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Impact - Going the extra mile: Area auto repair shop challenges industry norms

Tags: Academics
Published 07/07/2021
ECC student Nadya Quezada finds inspiration with her internships with women-owned and run Wicked Wrench.

ECC student Nadya Quezada finds inspiration with her internships with women-owned and run Wicked Wrench.

Most people assume a man will be working on their car engine or sliding out from under the chassis when thinking of who is doing their automotive repairs. Sisters Naomi and Jaime Hjelm are changing that mindset by proving that women also belong in the male-dominated industry and can be leaders in the field.

The Hjelms own and operate Wicked Wrench Co., of South Elgin. They have been in the private transportation business their entire careers, which started with repairing their own fleets. They believe it’s important for people, women in particular, to understand car problems and repairs, so they began offering free classes on automotive basics to the general public.

Through Wicked Wrench’s classes, ECC’s Future Workforce Leaders Program saw a learning opportunity for students studying automotive technologies. The Hjelm sisters welcomed the ECC group for a repair shop tour to share more about the industry and their business.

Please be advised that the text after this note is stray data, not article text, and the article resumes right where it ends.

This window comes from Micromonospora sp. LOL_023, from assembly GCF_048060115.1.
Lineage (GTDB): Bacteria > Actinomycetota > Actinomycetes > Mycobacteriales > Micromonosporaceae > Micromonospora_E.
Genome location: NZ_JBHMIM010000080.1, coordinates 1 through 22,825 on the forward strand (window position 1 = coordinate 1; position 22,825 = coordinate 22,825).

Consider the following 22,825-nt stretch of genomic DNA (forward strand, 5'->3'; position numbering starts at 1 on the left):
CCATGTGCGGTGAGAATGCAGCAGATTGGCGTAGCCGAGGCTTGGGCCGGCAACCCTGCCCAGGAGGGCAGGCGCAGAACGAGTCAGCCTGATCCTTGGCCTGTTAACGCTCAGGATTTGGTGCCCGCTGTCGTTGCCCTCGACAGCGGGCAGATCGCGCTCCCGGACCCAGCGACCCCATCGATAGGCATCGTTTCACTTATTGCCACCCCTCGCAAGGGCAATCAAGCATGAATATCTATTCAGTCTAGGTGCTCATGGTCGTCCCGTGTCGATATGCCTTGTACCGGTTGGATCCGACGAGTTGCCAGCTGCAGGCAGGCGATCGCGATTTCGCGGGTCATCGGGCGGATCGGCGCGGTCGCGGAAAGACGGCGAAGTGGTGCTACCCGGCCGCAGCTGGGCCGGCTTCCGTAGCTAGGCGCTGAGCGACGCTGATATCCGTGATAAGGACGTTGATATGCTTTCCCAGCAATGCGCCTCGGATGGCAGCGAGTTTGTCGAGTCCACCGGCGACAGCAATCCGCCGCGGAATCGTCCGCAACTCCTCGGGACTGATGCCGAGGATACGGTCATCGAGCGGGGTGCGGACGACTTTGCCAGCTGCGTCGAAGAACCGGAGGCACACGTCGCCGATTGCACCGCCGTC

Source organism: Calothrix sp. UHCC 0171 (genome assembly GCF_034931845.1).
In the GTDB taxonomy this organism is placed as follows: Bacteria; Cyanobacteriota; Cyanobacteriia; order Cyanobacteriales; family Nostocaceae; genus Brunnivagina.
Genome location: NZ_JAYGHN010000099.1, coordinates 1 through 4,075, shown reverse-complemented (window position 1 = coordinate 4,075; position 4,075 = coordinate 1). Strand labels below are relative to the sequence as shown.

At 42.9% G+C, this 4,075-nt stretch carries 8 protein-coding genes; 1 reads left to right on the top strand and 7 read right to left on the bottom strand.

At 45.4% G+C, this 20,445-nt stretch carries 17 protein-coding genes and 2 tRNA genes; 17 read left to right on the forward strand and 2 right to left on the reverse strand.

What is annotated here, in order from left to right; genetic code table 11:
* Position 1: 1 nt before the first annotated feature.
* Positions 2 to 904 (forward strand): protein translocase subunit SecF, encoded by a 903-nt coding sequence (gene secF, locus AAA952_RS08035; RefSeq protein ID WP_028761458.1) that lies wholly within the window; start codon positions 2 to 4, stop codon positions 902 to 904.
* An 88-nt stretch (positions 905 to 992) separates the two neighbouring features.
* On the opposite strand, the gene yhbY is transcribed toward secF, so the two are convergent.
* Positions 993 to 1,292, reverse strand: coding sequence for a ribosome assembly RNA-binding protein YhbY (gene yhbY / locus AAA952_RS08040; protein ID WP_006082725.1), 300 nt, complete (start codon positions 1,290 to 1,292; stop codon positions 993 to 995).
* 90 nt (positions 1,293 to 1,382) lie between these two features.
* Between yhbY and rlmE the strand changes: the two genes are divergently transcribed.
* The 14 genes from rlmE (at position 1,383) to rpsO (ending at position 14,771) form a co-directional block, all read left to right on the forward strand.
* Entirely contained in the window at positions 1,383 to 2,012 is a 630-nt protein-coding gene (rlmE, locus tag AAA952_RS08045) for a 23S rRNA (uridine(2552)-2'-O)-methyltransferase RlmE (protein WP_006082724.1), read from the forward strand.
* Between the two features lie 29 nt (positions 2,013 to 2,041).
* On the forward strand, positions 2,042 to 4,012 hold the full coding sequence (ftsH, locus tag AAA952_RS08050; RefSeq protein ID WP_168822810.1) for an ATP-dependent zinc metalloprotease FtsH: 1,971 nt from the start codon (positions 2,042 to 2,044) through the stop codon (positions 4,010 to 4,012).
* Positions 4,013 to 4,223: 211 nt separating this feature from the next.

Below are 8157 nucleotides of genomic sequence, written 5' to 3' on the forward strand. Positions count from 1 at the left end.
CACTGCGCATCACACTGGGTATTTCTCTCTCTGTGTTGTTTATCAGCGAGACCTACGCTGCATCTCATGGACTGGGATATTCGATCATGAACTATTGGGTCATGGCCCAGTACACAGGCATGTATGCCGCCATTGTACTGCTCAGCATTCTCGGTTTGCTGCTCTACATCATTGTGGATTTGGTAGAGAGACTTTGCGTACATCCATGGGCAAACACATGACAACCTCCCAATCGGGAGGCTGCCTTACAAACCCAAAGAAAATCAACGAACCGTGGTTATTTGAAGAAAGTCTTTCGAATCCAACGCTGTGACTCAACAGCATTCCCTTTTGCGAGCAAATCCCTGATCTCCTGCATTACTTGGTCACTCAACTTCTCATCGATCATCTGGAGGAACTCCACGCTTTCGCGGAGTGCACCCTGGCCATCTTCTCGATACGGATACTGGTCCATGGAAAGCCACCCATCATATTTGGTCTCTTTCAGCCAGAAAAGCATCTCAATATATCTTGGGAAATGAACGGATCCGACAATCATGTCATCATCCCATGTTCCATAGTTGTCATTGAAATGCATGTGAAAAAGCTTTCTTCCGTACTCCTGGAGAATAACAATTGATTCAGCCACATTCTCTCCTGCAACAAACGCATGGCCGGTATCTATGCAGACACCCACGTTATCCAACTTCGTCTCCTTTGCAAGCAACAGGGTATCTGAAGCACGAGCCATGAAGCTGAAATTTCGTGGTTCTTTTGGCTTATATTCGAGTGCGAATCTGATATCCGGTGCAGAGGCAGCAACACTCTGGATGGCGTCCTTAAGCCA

ECC’s relationship with Wicked Wrench continues to grow, leading to opportunities for several ECC students, including Nadya Quezada. After job shadowing, she joined the Wicked Wrench team full-time as an automotive technician this past March.

“I’m truly humbled by this opportunity and proud of the work I have put in thus far. The feeling of being acknowledged for your work, not only by your family, but coworkers and bosses, is the best feeling anyone could have at a workplace,” said Quezada.

Second-year automotive technology student Amy Dabe, of Elgin, completed a job shadow at the shop last winter. “The in-person experience allowed me to take my classroom knowledge into the shop,” said Dabe. “I also saw the business side of the shop and learned more about running a successful small business.” Dabe graduated in May 2021 with an Associate of Applied Science degree in automotive service technology and is continuing with business classes at ECC this summer.

As a teenager, Jaime Hjelm honed her auto repair skills through hands-on learning and is passionate about providing the same kind of tangible experiences for others. “I’ve been really impressed with ECC students and their knowledge and understanding of the industry. It’s especially exciting to see more and more women come through the automotive programs. These students are entering the workforce as excellent and enthusiastic technicians,” she said. “It’s a great partnership, and as long as there are students who have the interest to learn, we are here to help.”


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